Internal erosion / suffusion
In-situ determination of pore water velocity
The critical hydrodynamic parameter for material transport by leachate - internal erosion / suffusion - is the local pore water velocity. In areas with high pore water velocity, the onset of internal erosion is most likely. Until now, the critical pore water velocity at which material transport begins was theoretically determined from the grain size distribution and the hydraulic gradient. As local heterogeneities cannot be considered, the theoretical estimation of the critical pore water velocities is most questionable.
Pore water velocities between 10-7 m/s and 10-2 m/s can be measured in-situ with the heat pulse method. Therefore, a hollow rod is driven into the ground or, during a construction or renovation measures, installed directly into the ground at a suitable location. Then, the heat source and the temperature sensors are emplaced.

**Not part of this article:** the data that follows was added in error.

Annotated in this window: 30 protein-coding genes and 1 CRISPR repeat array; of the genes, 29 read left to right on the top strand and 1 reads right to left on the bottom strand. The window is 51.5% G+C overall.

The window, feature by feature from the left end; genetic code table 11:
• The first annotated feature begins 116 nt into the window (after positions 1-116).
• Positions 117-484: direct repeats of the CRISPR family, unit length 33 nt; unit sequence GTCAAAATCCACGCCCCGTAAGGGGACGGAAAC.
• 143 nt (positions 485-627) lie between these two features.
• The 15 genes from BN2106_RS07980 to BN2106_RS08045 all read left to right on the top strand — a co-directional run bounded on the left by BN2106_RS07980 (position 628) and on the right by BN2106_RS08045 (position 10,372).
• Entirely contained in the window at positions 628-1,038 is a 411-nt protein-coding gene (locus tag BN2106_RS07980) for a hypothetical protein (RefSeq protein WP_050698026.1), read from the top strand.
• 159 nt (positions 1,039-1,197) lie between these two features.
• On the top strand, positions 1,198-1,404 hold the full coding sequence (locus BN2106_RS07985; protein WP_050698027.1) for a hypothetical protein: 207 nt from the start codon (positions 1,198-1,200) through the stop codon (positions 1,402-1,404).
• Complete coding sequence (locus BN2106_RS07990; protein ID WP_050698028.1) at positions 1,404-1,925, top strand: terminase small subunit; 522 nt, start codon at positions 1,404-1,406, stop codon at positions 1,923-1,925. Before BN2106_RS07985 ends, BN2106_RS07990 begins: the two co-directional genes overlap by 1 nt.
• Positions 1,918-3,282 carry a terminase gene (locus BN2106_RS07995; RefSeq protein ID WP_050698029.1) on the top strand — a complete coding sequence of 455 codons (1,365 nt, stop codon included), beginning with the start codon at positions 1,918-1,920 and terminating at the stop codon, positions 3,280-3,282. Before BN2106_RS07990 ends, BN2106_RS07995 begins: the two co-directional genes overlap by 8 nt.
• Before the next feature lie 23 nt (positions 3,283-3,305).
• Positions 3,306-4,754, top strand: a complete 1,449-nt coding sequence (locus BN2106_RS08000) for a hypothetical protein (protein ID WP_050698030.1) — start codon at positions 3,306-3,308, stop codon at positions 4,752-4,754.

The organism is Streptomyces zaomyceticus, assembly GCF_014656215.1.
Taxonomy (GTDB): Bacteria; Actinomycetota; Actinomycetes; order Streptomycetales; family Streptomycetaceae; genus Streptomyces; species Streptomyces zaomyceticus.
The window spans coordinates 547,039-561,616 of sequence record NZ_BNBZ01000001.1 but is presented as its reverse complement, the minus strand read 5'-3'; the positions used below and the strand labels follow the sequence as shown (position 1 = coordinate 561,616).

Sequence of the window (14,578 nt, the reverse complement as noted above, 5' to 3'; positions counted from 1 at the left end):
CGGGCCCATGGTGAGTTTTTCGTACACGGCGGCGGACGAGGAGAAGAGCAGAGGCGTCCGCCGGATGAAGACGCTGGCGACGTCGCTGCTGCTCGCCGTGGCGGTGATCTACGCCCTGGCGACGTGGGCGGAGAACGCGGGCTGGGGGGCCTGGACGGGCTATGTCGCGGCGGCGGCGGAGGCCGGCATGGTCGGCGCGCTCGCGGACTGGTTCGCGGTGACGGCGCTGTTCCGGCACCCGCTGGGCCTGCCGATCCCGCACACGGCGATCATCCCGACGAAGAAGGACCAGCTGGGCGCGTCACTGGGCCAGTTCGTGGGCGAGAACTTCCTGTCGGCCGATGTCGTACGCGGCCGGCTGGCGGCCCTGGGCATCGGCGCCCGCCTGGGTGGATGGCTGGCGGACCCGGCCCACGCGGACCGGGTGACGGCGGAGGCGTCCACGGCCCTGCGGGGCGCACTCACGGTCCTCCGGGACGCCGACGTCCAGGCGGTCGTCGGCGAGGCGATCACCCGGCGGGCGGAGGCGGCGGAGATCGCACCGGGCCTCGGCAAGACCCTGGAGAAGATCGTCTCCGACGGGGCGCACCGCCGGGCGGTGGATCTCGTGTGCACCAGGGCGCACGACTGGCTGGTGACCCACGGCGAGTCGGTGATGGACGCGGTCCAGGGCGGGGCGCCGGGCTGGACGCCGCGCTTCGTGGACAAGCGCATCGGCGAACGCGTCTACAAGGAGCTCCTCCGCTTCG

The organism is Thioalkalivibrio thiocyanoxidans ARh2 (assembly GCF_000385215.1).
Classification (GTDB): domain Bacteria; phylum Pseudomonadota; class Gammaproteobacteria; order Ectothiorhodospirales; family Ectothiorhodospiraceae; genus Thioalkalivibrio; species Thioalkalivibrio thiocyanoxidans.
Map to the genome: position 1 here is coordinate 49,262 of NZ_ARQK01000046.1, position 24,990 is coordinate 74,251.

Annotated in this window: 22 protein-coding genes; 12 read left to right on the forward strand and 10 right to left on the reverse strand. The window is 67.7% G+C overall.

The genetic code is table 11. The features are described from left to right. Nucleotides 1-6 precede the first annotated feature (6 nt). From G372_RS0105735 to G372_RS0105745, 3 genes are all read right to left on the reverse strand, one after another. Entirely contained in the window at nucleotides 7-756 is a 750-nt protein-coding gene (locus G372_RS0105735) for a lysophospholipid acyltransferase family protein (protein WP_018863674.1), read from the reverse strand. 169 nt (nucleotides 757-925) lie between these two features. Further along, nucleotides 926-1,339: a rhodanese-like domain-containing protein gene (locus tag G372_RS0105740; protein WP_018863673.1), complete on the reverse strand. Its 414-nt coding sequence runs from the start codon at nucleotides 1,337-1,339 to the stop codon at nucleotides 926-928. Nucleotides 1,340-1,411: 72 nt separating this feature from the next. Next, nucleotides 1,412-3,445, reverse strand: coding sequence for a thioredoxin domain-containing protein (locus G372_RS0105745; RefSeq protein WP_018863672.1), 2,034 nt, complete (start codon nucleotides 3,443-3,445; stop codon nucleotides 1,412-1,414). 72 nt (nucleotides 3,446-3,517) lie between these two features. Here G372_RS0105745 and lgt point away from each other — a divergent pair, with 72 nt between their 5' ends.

It is also possible to determine the pore water velocities in-situ using the gradient method. However, this requires a temporal variation of the seepage water temperature. Similar to colour and salt tracer experiments, the "thermal tracer" breakthrough times are determined and the pore water velocities can be calulated.